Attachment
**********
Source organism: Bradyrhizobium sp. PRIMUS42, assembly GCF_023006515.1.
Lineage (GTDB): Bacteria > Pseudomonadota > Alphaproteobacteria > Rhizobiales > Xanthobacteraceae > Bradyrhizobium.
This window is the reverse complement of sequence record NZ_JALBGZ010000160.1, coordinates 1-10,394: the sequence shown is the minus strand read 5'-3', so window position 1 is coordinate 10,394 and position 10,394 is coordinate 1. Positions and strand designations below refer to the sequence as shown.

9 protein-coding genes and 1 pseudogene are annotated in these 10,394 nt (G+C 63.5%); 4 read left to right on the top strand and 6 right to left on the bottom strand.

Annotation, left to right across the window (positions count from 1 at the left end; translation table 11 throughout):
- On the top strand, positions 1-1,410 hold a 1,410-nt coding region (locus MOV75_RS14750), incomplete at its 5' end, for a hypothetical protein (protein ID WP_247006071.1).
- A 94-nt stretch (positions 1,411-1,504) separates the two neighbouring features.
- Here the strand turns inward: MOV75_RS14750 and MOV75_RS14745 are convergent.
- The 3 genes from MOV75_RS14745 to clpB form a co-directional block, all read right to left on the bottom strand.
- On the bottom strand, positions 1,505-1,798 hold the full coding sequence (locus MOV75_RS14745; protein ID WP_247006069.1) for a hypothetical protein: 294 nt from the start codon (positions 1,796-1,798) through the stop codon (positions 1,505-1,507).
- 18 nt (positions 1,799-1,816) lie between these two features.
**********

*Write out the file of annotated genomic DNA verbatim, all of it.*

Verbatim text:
Source organism: Bradyrhizobium sp. PRIMUS42, assembly GCF_023006515.1.
Lineage (GTDB): Bacteria > Pseudomonadota > Alphaproteobacteria > Rhizobiales > Xanthobacteraceae > Bradyrhizobium.
This window is the reverse complement of sequence record NZ_JALBGZ010000160.1, coordinates 1-10,394: the sequence shown is the minus strand read 5'-3', so window position 1 is coordinate 10,394 and position 10,394 is coordinate 1. Positions and strand designations below refer to the sequence as shown.

9 protein-coding genes and 1 pseudogene are annotated in these 10,394 nt (G+C 63.5%); 4 read left to right on the top strand and 6 right to left on the bottom strand.

Annotation, left to right across the window (positions count from 1 at the left end; translation table 11 throughout):
- On the top strand, positions 1-1,410 hold a 1,410-nt coding region (locus MOV75_RS14750), incomplete at its 5' end, for a hypothetical protein (protein ID WP_247006071.1).
- A 94-nt stretch (positions 1,411-1,504) separates the two neighbouring features.
- Here the strand turns inward: MOV75_RS14750 and MOV75_RS14745 are convergent.
- The 3 genes from MOV75_RS14745 to clpB form a co-directional block, all read right to left on the bottom strand.
- On the bottom strand, positions 1,505-1,798 hold the full coding sequence (locus MOV75_RS14745; protein ID WP_247006069.1) for a hypothetical protein: 294 nt from the start codon (positions 1,796-1,798) through the stop codon (positions 1,505-1,507).
- 18 nt (positions 1,799-1,816) lie between these two features.